Justin Simien’s Haunted Mansion is hitting theaters this weekend. This is the second attempted to adapt Disney’s beloved attraction The Haunted Mansion into a stellar blockbuster film. The first was the 2003 adaptation that starred Eddie Murphy, which, if I’m being honest, wasn’t great. And thankfully Simien does a little better with the material, but overall, I’m still waiting for a definitive adaptation to materialize.
That’s not to say the movie is a trainwreck. It’s not. On the contrary, it’s actually a step in the right direction when compared to 2003’s Murphy-starrer. But unfortunately, Simien’s vision, which features an all-star cast including LaKeith Stanfield, Tiffany Haddish, Danny DeVito, Owen Wilson, Rosario Dawson, and Jared Leto, really just exists in a limbo of forgettable mediocrity and puzzling tonal shifts. And given the material and countless talented creatives that were at one point attached to the project, that essentially adds up to wasted potential.
The story follows Stanfield’s Ben, a physicist turned New Orleans supernatural tour guide following the death of his wife, who is asked to help investigate the eponymous haunted mansion by its new residents, single mother (and fellow widower) Gabbie (Dawson) and her son, Travis (Chase W. Dillon). Somehow or another random characters like Wilson’s conman priest Father Kent, DeVito’s historian, Bruce, and Haddish’s medium Harriet get roped into the investigation since walking into the mansion automatically causes its ghosts to follow one home. The deeper the team investigates the mansion, the more they begin to uncover the startling truth about how the 999 souls that inhabit it came to be, and how it’s tied to the villainous ghost behind it all: The Hatbox Ghost (Leto).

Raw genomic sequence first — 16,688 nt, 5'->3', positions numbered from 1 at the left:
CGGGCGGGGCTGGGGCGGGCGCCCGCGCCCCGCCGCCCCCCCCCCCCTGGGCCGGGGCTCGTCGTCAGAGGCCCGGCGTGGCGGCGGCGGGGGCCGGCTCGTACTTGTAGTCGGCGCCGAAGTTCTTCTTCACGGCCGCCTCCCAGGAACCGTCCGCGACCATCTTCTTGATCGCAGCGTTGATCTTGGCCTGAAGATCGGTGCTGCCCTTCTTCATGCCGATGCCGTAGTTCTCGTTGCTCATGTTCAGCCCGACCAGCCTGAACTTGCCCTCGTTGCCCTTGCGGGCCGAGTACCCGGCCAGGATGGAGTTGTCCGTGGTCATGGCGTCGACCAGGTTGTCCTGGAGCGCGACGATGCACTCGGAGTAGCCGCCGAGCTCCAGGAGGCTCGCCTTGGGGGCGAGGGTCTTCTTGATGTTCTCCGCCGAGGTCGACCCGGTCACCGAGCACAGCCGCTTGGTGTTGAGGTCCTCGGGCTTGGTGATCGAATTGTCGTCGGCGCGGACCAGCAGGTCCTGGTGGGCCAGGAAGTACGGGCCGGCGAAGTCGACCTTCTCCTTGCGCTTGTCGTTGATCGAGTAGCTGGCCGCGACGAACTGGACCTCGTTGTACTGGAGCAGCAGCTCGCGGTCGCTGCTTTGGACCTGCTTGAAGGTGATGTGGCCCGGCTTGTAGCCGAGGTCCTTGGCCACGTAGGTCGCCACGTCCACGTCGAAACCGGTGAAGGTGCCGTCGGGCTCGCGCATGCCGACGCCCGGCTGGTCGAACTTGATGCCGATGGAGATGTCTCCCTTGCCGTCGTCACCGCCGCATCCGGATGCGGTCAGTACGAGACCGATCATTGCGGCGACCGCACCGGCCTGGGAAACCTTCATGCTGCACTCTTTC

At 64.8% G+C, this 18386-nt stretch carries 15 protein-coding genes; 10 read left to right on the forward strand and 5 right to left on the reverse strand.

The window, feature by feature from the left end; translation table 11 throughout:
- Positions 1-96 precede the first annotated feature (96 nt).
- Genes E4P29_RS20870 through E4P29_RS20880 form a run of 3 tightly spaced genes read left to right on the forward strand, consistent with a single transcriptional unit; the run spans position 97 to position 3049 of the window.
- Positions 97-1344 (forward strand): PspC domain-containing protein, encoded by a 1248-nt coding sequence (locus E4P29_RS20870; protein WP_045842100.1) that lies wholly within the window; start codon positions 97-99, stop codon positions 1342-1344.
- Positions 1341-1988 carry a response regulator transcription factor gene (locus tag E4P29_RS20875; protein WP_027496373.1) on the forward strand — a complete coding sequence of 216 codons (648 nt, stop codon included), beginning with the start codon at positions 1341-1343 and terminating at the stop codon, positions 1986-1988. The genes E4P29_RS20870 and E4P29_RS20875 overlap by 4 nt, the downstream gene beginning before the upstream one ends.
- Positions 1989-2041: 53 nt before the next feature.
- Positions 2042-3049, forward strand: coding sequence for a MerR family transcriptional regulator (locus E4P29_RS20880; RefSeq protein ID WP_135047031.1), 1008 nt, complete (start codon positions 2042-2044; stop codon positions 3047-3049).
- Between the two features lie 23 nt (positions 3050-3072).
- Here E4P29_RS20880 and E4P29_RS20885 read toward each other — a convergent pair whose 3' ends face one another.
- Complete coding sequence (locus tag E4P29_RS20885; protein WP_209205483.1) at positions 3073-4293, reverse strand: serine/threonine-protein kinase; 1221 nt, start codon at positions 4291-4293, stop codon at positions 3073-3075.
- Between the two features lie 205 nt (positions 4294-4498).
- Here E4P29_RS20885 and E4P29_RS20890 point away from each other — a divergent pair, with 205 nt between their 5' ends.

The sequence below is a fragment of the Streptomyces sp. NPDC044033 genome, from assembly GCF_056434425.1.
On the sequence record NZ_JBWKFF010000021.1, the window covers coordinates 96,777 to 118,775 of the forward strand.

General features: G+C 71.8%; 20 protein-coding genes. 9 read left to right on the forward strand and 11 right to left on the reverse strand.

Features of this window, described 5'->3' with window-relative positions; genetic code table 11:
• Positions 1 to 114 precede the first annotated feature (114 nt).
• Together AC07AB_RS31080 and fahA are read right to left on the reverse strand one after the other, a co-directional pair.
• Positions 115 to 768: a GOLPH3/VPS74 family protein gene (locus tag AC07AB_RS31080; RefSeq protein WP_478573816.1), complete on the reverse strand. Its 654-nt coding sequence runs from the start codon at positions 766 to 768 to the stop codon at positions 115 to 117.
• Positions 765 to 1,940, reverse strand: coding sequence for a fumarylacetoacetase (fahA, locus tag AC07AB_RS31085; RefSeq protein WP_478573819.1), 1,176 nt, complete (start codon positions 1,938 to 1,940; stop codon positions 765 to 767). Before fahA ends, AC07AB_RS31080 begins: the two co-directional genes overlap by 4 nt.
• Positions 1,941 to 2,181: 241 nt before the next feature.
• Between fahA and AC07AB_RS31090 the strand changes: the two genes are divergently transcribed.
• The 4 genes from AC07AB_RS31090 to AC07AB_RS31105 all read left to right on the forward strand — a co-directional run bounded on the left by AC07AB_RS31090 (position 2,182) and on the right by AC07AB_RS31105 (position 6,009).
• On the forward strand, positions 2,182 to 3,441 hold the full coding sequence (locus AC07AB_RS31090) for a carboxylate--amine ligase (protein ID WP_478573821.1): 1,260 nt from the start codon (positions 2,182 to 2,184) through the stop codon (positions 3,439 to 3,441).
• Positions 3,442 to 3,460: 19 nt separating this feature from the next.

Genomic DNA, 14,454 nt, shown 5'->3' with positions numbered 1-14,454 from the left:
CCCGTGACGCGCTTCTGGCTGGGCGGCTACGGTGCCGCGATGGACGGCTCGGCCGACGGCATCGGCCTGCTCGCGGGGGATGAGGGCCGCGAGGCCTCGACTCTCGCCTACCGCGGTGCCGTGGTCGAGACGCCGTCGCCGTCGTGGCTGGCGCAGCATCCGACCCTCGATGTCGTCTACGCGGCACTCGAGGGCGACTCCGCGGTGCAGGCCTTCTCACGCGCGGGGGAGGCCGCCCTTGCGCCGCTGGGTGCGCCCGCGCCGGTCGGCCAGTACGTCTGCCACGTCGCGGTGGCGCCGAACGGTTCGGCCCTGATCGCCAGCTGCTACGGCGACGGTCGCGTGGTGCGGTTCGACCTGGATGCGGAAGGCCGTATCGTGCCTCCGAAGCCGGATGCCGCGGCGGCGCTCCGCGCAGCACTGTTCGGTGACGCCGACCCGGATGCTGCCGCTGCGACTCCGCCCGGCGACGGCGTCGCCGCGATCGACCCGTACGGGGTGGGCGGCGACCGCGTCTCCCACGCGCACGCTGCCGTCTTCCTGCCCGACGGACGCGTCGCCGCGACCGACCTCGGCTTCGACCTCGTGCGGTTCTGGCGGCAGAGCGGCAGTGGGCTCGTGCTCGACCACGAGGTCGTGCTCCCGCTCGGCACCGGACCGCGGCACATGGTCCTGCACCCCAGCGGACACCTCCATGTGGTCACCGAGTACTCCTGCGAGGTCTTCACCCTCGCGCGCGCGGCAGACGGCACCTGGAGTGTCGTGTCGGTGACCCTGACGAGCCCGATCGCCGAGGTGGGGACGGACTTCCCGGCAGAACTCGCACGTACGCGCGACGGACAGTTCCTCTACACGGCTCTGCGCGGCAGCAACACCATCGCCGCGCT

If all that sounds random, but also chaotically structured, it’s because it is. It’s sad to speak this way, but Haunted Mansion feels like a product first, and a film second. It’s a movie that, while having its heart in the right place in regards to its themes of grief and social anxiety, reeks of a board room of executives going, “You know who we should get? Owen Wilson? Why? Because he’s conveniently filming Loki and he can do the ‘Owen Wilson’ schtick.” The same exact thing can be said about Haddish, Dawson, and DeVito; actors who have no place and no real purpose in this movie other than they needed a cast, these ones were available, and they can just play themselves to varying degrees. The movie flimsily tries to justify each characters’ sets of skills for the narrative, but it really doesn’t hold water, because these aren’t really characters the movie is concerned about from a skill level that’s logical to the narrative, so much as actors playing themselves for their defining traits.
We can count on Wilson to be the “aw shucks” laid back screw up. Haddish to be the loud and crass, but tough woman with attitude. And DeVito to be yelling and angry. Then there’s Dawson who is just… there. She’s actually the one character and actress that’s a waste of her potential abilities. But again, this is a movie where execs are hiring actors, not for their abilities and charm, but for schticks they perpetuated throughout their careers, and just having them lean heavily on those for the duration of the film, so it’s a bit expected.
But the movie is not devoid of bright spots. And thankfully the movie’s heart is derived from the equally committed performances of Stanfield, Leto, and Chase W. Dillon’s Travis. Stanfield’s character is probably the only one in this film that doesn’t feel like a 2D stock character. It feels like a true Simien-created multi-dimensional being. He and Dillon are both central to the film’s theme of grief. And their pain and lack of social skills feels real. Unlike the rest of the ensemble, they’re not just there to be blank bodies in a cash grab stock film. They’re there in service of the stronger story, and thereby enhance what we’re seeing on screen from something meaningless to something more substantial and heartfelt. How the two characters were written, and their bonds feel a lot more organic than a lot of the other aspects of the movie.